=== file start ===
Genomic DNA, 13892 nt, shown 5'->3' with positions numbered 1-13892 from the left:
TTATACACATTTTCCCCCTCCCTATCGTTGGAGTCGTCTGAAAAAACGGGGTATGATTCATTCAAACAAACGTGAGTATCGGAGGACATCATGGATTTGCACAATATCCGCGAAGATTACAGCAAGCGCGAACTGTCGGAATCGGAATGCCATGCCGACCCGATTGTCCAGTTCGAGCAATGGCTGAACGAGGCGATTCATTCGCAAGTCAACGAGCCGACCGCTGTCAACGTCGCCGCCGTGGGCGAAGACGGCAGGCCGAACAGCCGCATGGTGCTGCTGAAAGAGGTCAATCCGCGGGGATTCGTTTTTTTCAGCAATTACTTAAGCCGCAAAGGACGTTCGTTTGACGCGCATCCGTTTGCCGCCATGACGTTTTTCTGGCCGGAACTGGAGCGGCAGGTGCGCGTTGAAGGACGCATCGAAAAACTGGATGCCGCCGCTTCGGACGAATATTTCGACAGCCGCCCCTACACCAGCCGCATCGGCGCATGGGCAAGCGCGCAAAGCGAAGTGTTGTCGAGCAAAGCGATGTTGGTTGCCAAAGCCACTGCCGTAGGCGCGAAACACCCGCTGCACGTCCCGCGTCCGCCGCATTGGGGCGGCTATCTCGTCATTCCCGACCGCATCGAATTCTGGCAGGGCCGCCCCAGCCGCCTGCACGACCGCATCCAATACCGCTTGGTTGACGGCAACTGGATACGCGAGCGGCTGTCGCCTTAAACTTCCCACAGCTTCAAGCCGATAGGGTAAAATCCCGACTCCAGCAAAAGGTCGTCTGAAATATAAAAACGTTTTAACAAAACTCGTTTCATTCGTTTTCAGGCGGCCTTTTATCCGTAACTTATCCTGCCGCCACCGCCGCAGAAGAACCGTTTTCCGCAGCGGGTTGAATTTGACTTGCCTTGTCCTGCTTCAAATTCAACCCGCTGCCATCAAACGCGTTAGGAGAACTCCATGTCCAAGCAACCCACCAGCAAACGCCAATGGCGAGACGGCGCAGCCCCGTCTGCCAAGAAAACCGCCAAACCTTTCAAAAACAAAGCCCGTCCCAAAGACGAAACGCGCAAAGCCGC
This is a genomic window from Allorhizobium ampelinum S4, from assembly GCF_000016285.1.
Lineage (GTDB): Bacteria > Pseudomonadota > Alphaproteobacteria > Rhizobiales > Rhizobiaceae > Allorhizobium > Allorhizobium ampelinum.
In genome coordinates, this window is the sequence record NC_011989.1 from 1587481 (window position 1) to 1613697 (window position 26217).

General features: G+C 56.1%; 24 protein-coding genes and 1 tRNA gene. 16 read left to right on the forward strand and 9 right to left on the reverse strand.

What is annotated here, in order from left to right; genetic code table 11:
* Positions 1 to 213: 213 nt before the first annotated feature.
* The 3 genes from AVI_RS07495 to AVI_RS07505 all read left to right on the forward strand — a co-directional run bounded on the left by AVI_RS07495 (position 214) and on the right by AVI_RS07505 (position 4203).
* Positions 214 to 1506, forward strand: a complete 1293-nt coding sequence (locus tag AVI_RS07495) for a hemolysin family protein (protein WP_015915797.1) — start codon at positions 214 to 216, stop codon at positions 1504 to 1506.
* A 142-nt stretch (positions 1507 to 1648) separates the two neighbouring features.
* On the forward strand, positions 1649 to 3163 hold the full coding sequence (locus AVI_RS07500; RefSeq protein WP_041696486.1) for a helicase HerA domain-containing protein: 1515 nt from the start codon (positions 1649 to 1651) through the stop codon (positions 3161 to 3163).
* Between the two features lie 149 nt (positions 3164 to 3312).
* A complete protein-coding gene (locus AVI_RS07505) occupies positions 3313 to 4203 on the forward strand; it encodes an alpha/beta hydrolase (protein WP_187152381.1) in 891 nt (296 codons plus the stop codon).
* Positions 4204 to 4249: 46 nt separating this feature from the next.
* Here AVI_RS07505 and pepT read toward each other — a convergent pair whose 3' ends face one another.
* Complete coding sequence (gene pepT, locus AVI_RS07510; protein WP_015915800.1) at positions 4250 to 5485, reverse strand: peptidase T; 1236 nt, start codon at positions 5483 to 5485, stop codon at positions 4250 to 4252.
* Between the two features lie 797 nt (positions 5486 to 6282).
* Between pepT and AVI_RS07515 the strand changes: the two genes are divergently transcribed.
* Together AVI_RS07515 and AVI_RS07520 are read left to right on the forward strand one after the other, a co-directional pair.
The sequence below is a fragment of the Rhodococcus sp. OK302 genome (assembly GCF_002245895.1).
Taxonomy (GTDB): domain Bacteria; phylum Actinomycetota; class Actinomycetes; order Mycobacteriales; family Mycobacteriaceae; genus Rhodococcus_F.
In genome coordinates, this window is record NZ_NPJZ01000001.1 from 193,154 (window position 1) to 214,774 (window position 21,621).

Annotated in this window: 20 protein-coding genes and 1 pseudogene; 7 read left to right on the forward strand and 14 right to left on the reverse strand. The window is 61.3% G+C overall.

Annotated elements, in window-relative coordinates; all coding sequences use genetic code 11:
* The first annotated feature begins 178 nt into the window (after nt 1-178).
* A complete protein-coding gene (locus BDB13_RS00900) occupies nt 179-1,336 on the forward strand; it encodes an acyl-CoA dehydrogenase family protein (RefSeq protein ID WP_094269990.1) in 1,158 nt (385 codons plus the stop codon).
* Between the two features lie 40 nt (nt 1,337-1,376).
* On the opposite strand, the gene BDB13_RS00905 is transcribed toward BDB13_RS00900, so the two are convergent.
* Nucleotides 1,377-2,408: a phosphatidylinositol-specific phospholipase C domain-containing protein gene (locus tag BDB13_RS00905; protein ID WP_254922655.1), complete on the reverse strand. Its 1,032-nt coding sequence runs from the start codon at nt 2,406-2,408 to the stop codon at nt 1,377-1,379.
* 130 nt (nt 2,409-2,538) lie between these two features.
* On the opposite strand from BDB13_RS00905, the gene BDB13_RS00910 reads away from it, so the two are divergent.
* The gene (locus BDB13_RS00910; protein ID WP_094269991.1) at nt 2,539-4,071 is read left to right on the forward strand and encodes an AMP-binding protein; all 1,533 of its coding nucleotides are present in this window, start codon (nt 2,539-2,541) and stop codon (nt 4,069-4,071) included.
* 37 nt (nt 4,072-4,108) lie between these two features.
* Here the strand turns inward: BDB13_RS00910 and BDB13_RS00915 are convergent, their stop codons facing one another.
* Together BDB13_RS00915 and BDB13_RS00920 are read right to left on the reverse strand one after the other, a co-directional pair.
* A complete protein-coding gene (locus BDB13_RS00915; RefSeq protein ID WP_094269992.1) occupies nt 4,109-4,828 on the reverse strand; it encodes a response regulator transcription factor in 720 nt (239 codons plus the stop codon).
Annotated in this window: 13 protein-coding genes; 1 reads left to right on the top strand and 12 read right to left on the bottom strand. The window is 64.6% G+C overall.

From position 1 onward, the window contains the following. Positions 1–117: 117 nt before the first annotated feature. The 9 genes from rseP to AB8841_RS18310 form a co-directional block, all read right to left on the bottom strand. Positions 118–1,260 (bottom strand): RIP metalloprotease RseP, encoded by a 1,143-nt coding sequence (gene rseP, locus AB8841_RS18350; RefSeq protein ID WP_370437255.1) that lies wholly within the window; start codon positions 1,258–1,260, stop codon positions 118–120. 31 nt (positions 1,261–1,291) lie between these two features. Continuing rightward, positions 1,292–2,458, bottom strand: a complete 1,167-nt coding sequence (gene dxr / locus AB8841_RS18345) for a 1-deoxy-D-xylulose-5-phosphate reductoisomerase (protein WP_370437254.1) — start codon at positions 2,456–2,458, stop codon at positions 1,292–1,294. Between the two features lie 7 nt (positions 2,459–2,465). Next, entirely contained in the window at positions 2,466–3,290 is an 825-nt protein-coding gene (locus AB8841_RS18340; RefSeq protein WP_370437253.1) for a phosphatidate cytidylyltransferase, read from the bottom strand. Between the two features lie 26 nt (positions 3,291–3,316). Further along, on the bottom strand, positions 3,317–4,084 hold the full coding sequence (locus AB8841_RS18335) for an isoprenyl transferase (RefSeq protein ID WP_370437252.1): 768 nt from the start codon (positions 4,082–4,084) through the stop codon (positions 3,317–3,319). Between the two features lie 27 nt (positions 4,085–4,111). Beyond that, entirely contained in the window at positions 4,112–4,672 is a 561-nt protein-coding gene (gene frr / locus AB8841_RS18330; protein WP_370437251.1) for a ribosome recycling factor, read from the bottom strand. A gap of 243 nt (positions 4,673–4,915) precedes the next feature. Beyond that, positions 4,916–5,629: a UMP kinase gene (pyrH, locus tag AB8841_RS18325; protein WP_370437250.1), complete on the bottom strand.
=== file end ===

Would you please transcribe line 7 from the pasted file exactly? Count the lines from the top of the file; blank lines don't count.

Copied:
What is annotated here, in order from left to right; genetic code table 11: